I knit it.

Yup. That's what I said.

Dead. Silence.

...for but a split second and then an eruption of laughter. The painfully obvious struck them as funny! Phew! I went to race off stage before the laughter could subside but someone from the audience called out...

"Tell us about the yarn! The pattern!"

Oh right! (duh!)

I recited the project stats that by some miracle I was able to remember off the top of my head and again headed off stage but stopped as Amy herself called out...

"Why don't you jump in the air like the Beatnik model on the Knitty pattern page! Of course I accommodated that request.

What a ham I am!

Again I tried to bolt.

Now the Guild President at the mic asked if I knit a gauge swatch?

"Of course I swatched!" I indignantly cried at the suggestion I might have skipped such an indispensible step!

What a liar I was!

Oh well, all in good fun. Thank you DKC for a great knitterly evening!

Thank you for dropping by!


In the Hopes of "Quality" Time with Amy

The Speaker tonight at the DKC is Amy Singer. The Amy Singer who started that little site called "Knitty" - 124 million visits - 10 years ago...that Amy!

Friday evening at Purple Purl I'll be seeing Amy again. This time for a Knitty Roundtable Yarn Tasting with 30 other knitters/crocheters who will test various yarns while hoping to win prizes and generally soaking up yarn fumes in one of Toronto's great Queen St.Yarn Shops.

(Phew I'm already a bit light headed just putting the word "yarn"  4 times into that last sentence!)

Being able to partake of all this Knitterly fun is one of the great things about being a knitter here in T.O.

I'm excited at the prospects for these evenings but also a bit reserved...

With regards to the DKC...I hope the Announcements, Celebrating Our Own, Show and Tell, Raffle Draw, more Announcements followed by a couple of Announcements blah blah blah...are kept to a duration that allows time to actually hear Amy speak for more than half an hour. (I am not exaggerating here!) The Guild is in transition to becoming more relevant, inclusive, welcoming etc. hence the inward focus. Still, put the brakes on, cut power to the microphone if necessary and, I hope, get on with the Show! I want to hear Amy!

At the Yarn Tasting Friday everyone rotates every 20 minutes around 5 or so different tables where the test yarn is set up. While we all know Knitters are generally big hearted people. Maybe its the yarn fumes but these events seem to bring out the 9 year old bully in even the loveliest of knitters. I hope the Elementary School Cafeteria-esque need of the test knitters to sit beside their friends/save a seat/get that chair-type jockeying for position (bodychecking) as 30 people shift around a shop crowded with tables, chairs and knitters is a bit less intense than I've experienced at these events in the past. Is there something terribly wrong with meeting someone new? Especially another knitter???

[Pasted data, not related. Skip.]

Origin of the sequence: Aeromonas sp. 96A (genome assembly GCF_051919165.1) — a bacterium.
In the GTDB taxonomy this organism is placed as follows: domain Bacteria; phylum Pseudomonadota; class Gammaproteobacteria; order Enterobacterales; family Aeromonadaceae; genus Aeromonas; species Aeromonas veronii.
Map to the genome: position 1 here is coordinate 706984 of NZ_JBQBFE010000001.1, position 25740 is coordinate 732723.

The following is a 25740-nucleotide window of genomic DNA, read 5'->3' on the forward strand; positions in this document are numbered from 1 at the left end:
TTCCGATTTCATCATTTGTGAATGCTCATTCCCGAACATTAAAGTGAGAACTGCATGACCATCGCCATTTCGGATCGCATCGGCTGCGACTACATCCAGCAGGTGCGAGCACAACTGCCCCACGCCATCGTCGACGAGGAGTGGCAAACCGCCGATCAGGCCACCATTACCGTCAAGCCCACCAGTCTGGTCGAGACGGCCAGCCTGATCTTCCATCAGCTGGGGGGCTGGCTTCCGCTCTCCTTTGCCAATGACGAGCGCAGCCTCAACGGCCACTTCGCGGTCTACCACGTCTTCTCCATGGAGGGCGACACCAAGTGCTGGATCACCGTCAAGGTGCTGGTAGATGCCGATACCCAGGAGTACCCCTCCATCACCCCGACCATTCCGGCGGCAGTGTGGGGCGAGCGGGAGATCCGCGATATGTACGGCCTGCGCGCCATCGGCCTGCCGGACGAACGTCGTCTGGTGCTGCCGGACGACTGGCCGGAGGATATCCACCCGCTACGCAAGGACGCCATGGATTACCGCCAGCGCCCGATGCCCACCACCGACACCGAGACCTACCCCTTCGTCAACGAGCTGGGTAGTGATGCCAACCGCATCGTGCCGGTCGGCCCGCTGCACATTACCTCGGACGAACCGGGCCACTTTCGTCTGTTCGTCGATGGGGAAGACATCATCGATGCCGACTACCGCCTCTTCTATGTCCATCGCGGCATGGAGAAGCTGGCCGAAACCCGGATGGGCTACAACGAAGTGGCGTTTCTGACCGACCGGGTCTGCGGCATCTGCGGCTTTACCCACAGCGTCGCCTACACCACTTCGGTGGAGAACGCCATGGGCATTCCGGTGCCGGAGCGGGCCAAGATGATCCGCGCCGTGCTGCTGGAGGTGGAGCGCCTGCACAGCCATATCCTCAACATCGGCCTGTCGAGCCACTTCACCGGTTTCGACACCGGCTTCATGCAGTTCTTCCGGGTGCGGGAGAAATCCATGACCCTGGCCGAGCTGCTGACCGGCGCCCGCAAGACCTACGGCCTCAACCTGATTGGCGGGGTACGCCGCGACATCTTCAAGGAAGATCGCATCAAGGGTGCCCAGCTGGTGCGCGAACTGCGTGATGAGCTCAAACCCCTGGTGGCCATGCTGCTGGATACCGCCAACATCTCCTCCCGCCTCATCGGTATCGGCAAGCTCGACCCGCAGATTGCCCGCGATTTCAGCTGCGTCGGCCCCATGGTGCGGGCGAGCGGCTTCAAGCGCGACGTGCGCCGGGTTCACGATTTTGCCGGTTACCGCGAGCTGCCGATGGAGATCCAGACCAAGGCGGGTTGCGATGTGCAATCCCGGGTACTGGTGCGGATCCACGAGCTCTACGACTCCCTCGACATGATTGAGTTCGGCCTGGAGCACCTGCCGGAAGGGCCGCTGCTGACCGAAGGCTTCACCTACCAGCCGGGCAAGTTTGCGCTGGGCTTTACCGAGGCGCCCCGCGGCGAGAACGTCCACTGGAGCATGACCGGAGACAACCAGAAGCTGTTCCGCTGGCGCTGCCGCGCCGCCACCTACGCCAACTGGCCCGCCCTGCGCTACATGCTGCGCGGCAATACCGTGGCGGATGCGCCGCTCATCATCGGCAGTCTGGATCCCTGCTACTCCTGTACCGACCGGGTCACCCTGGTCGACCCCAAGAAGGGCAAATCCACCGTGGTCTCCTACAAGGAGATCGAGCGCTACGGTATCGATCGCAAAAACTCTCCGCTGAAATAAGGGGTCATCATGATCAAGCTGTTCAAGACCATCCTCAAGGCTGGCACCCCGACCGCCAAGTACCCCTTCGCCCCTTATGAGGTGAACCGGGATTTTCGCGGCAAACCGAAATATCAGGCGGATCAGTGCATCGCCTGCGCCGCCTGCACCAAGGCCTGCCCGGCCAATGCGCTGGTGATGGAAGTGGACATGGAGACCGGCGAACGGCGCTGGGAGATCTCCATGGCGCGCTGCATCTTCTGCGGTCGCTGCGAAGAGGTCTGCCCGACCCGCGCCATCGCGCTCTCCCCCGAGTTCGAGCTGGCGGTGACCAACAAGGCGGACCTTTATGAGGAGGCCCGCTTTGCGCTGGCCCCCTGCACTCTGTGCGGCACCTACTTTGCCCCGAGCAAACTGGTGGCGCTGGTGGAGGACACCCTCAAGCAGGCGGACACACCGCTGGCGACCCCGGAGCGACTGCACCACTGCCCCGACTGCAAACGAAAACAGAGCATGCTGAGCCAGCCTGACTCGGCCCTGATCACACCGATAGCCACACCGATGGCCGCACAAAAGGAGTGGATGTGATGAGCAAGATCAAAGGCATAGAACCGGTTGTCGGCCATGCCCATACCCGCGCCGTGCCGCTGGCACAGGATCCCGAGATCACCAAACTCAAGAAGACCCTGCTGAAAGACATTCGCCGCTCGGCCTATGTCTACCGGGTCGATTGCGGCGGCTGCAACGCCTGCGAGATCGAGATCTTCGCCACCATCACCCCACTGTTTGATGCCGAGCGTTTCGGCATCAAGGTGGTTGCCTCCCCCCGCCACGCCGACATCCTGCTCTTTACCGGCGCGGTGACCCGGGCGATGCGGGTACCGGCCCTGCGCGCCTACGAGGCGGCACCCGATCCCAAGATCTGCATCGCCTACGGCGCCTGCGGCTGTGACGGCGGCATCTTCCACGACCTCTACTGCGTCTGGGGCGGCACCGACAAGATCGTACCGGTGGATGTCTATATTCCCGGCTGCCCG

Ahhh...it feels better to have all that off my chest!

Now to figure out what knitting to take along tonight...

Thanks for dropping by!  


Garter Rib Baby Blanket by Orange Flower FO

Source: Free Ravelry Download
Yarn: 4 Balls Remnant Moda Dea Washable Wool(Yellow) 2 Balls Diamond Luxury DK (4995 Lt.Blue)
Size: 32"x25"
Needles: 5mm (Yellow Section) 4mm (Blue Section Yarn held double)
Start: June 30 Finish: November 18, 2012

It was bitter sweet knitting with Moda Dea the first time - 'loving the unique braided texture even as I cast on while knowing it was discontinued so there would likely be no "next time" knitting with it. I bought extra "just in case" yarn  then didn't end up even using as much as originally planned. This left four balls remnant - enough, in fact, to afford a "next time" after all!

Well almost...

Within a few days knitting of casting on the remnant yardage yielded a (pre blocked) 22" long panel - waaaay short of the 32" I was going for. I planned a gender-specific contrast coloured panel to complete the project to the requisite length once I had a recipient in mind and set the whole thing aside.

My Beloved's niece delivered an adorable little boy "recipient" a couple of weeks ago so I went looking for either a blue or cream yarn and decided on this lovely soft light blue DK.

The blue dk, lighter than the yellow worsted, demanded I hold the yarn double and move down to a 4mm Addi circ from the 5mm Bamboo I used with the yellow yarn. This took some fiddling around to get right but yielded a nice matching appearance and texture.